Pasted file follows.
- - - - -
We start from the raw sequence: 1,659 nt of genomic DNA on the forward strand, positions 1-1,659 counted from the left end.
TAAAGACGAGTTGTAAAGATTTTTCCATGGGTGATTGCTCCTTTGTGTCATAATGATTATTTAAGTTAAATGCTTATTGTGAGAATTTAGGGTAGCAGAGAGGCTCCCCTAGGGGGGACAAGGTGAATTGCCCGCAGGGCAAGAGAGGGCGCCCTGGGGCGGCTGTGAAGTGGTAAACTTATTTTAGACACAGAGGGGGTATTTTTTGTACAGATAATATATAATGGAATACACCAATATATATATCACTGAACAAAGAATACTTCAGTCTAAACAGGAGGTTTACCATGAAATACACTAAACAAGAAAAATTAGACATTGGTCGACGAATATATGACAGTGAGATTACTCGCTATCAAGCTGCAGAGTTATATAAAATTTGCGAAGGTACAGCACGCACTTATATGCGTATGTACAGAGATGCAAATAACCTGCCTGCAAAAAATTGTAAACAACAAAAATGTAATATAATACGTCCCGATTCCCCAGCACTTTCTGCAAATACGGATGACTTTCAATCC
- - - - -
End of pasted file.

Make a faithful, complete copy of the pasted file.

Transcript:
We start from the raw sequence: 1,659 nt of genomic DNA on the forward strand, positions 1-1,659 counted from the left end.
TAAAGACGAGTTGTAAAGATTTTTCCATGGGTGATTGCTCCTTTGTGTCATAATGATTATTTAAGTTAAATGCTTATTGTGAGAATTTAGGGTAGCAGAGAGGCTCCCCTAGGGGGGACAAGGTGAATTGCCCGCAGGGCAAGAGAGGGCGCCCTGGGGCGGCTGTGAAGTGGTAAACTTATTTTAGACACAGAGGGGGTATTTTTTGTACAGATAATATATAATGGAATACACCAATATATATATCACTGAACAAAGAATACTTCAGTCTAAACAGGAGGTTTACCATGAAATACACTAAACAAGAAAAATTAGACATTGGTCGACGAATATATGACAGTGAGATTACTCGCTATCAAGCTGCAGAGTTATATAAAATTTGCGAAGGTACAGCACGCACTTATATGCGTATGTACAGAGATGCAAATAACCTGCCTGCAAAAAATTGTAAACAACAAAAATGTAATATAATACGTCCCGATTCCCCAGCACTTTCTGCAAATACGGATGACTTTCAATCC